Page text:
In a stable theory , a type over a set is said to be stationary if has a unique non-forking extension to every , or equivalently, to . In other words, is stationary if for every , if and and , then .

An equivalent condition is that is stationary if and only if there is some global -definable type such that .

Types over models are always stationary. More generally, if C is a set such that C = acleq(C) (or dcleq(C) = acleq(C)), then types over are stationary. That is, strong types are stationary.

In the setting of ACF, types correspond to irreducible varieties. Stationary types are exactly the types corresponding to geometrically irreducible varieties. Over algebraically closed sets, irreducible varieties are already geometrically irreducible.

Two stationary types are said to be parallel if they have the same nonforking global extension. Parallelism is an equivalence relation, the equivalence relation on stationary types generated by the relation " is a nonforking extension of ."

In the setting of ACF, two types are parallel if they have the same associated variety.

Canonical bases

If is a stationary type, the canonical basis of is the definable closure of the set of codes for the formulas occurring in the definition of the unique global non-forking extension of . That is, if denotes the monster, and denotes the unique non-forking extension of to , then for each formula , there is a -definable set such that if and only if . The canonical base is , where denotes the code for the definable set . The canonical base is always a small set, and depends only on , i.e., on the parallelism class of . Moreover, is uniquely determined by the following fact: an automorphism fixes pointwise if and only if fixes the parallelism class of . The canonical base is the smallest (definably closed) set over which is defined. It can also be characterized as the unique smallest definably closed set such that some type over is stationary and parallel to .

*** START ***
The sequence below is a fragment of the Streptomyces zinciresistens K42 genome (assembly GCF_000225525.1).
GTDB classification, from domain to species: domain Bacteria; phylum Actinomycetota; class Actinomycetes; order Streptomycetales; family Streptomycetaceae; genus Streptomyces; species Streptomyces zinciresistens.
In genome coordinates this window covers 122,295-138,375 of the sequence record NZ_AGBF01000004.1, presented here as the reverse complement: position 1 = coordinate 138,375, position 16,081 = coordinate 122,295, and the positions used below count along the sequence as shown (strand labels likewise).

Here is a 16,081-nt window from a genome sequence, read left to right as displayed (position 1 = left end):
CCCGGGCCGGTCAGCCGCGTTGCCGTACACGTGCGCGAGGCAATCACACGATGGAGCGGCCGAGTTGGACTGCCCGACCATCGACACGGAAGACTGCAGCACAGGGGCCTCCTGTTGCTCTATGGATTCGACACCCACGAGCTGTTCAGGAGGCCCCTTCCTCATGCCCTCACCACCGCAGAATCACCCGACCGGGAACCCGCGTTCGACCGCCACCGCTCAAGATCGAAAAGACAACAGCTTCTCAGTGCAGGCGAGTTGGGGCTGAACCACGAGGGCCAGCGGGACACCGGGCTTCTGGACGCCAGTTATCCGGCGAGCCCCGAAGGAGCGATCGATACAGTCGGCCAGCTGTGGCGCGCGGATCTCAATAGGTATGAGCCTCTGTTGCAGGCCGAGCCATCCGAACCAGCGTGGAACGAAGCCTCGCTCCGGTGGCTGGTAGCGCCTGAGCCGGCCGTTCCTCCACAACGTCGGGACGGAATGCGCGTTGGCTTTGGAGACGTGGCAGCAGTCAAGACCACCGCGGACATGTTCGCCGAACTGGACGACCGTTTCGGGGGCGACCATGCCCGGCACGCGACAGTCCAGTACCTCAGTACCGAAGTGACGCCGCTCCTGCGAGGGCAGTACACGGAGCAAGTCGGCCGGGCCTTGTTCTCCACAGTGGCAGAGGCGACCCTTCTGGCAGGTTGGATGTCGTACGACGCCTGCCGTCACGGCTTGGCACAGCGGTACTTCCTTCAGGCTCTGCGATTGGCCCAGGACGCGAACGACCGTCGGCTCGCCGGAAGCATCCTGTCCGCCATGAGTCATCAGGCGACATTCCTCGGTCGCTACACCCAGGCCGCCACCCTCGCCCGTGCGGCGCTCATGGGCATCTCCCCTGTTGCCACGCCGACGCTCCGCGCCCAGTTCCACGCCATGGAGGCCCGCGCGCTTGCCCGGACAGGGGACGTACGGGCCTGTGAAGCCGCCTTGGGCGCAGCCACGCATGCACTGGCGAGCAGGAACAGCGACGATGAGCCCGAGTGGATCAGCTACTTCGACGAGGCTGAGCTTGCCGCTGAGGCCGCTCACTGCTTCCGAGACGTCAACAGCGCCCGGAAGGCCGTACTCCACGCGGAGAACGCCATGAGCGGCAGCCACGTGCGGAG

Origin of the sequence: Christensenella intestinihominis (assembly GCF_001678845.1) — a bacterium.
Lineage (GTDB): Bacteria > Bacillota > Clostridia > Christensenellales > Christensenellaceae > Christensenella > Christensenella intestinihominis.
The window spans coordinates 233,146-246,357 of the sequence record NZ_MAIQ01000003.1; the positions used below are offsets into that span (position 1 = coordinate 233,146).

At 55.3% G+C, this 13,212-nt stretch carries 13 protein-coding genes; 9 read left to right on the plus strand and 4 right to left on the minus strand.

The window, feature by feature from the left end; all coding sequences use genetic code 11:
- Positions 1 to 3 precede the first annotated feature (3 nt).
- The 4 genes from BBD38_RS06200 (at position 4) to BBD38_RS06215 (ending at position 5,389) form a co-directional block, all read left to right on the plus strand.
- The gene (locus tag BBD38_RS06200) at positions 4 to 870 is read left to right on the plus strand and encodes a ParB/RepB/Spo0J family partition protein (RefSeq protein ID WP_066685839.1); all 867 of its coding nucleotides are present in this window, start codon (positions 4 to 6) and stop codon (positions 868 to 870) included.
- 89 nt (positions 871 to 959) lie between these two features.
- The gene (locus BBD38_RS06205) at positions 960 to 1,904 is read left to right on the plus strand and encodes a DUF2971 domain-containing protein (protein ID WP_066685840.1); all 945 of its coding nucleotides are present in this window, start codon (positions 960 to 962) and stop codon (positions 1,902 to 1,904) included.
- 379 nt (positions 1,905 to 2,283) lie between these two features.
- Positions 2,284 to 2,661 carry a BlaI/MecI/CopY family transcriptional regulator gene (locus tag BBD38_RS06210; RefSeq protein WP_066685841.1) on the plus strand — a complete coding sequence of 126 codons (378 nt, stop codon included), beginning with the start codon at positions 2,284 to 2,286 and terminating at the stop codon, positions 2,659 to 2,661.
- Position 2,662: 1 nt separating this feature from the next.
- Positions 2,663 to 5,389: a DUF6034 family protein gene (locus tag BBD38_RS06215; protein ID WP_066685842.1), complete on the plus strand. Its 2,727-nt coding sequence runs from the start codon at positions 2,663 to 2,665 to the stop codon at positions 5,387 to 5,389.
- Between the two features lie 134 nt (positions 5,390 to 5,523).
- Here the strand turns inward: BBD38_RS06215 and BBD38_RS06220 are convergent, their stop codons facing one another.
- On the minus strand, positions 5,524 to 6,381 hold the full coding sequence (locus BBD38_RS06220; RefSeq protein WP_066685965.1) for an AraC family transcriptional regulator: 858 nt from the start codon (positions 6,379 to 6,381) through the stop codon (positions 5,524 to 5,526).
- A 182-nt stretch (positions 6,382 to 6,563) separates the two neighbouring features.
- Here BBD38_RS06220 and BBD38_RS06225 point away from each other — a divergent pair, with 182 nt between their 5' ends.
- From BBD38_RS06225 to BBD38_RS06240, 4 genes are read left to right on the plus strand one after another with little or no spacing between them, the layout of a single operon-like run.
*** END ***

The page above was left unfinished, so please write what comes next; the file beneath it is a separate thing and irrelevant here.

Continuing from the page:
If is stationary, is always contained in , essentially because any automorphism which fixes pointwise must send to itself, and must therefore also fix the unique nonforking extension to . One always has .

Since strong types are always stationary, makes sense without any assumptions. This set is always contained in , and it is also in .

If is superstable, then the canonical base of any stationary type is in the definable closure of a finite set. Moreover, this property characterizes superstability. (Or does it?) ::: ::: :::